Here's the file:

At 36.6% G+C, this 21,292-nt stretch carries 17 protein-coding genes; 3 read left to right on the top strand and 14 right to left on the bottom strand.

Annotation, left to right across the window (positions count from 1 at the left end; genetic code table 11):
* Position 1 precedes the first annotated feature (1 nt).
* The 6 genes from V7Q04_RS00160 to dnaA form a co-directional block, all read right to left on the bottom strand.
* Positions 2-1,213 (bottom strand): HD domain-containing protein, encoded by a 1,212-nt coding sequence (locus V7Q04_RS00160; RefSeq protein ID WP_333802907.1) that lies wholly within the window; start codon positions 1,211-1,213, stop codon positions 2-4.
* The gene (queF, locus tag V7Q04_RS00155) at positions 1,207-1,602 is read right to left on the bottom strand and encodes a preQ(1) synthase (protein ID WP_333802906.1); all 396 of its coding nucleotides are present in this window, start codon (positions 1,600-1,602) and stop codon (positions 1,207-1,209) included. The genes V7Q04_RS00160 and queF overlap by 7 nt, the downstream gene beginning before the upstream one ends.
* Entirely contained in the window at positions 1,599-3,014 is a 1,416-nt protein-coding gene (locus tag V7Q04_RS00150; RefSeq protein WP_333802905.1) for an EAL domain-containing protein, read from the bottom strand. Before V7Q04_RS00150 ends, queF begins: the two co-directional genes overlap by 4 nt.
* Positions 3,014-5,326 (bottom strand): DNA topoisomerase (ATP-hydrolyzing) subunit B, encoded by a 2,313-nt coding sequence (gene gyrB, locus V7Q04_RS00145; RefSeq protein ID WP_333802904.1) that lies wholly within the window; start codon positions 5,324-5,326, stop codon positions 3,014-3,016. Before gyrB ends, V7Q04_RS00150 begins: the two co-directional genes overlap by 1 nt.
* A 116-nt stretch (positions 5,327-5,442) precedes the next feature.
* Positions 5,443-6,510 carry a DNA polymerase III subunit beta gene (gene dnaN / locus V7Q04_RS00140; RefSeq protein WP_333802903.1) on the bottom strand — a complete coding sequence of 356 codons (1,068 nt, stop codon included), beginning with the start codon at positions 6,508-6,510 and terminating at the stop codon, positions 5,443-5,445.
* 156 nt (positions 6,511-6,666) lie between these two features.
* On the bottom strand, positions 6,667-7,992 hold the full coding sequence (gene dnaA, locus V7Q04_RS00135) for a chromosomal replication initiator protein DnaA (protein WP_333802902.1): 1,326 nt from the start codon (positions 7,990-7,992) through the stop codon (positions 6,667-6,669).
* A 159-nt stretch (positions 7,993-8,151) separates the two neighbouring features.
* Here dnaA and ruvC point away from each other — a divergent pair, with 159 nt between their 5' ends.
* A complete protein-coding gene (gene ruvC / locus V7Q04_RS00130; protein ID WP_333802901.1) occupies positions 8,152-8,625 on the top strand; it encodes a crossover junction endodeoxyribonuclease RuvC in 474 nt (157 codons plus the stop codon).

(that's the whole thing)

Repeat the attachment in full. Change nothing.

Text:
At 36.6% G+C, this 21,292-nt stretch carries 17 protein-coding genes; 3 read left to right on the top strand and 14 right to left on the bottom strand.

Annotation, left to right across the window (positions count from 1 at the left end; genetic code table 11):
* Position 1 precedes the first annotated feature (1 nt).
* The 6 genes from V7Q04_RS00160 to dnaA form a co-directional block, all read right to left on the bottom strand.
* Positions 2-1,213 (bottom strand): HD domain-containing protein, encoded by a 1,212-nt coding sequence (locus V7Q04_RS00160; RefSeq protein ID WP_333802907.1) that lies wholly within the window; start codon positions 1,211-1,213, stop codon positions 2-4.
* The gene (queF, locus tag V7Q04_RS00155) at positions 1,207-1,602 is read right to left on the bottom strand and encodes a preQ(1) synthase (protein ID WP_333802906.1); all 396 of its coding nucleotides are present in this window, start codon (positions 1,600-1,602) and stop codon (positions 1,207-1,209) included. The genes V7Q04_RS00160 and queF overlap by 7 nt, the downstream gene beginning before the upstream one ends.
* Entirely contained in the window at positions 1,599-3,014 is a 1,416-nt protein-coding gene (locus tag V7Q04_RS00150; RefSeq protein WP_333802905.1) for an EAL domain-containing protein, read from the bottom strand. Before V7Q04_RS00150 ends, queF begins: the two co-directional genes overlap by 4 nt.
* Positions 3,014-5,326 (bottom strand): DNA topoisomerase (ATP-hydrolyzing) subunit B, encoded by a 2,313-nt coding sequence (gene gyrB, locus V7Q04_RS00145; RefSeq protein ID WP_333802904.1) that lies wholly within the window; start codon positions 5,324-5,326, stop codon positions 3,014-3,016. Before gyrB ends, V7Q04_RS00150 begins: the two co-directional genes overlap by 1 nt.
* A 116-nt stretch (positions 5,327-5,442) precedes the next feature.
* Positions 5,443-6,510 carry a DNA polymerase III subunit beta gene (gene dnaN / locus V7Q04_RS00140; RefSeq protein WP_333802903.1) on the bottom strand — a complete coding sequence of 356 codons (1,068 nt, stop codon included), beginning with the start codon at positions 6,508-6,510 and terminating at the stop codon, positions 5,443-5,445.
* 156 nt (positions 6,511-6,666) lie between these two features.
* On the bottom strand, positions 6,667-7,992 hold the full coding sequence (gene dnaA, locus V7Q04_RS00135) for a chromosomal replication initiator protein DnaA (protein WP_333802902.1): 1,326 nt from the start codon (positions 7,990-7,992) through the stop codon (positions 6,667-6,669).
* A 159-nt stretch (positions 7,993-8,151) separates the two neighbouring features.
* Here dnaA and ruvC point away from each other — a divergent pair, with 159 nt between their 5' ends.
* A complete protein-coding gene (gene ruvC / locus V7Q04_RS00130; protein ID WP_333802901.1) occupies positions 8,152-8,625 on the top strand; it encodes a crossover junction endodeoxyribonuclease RuvC in 474 nt (157 codons plus the stop codon).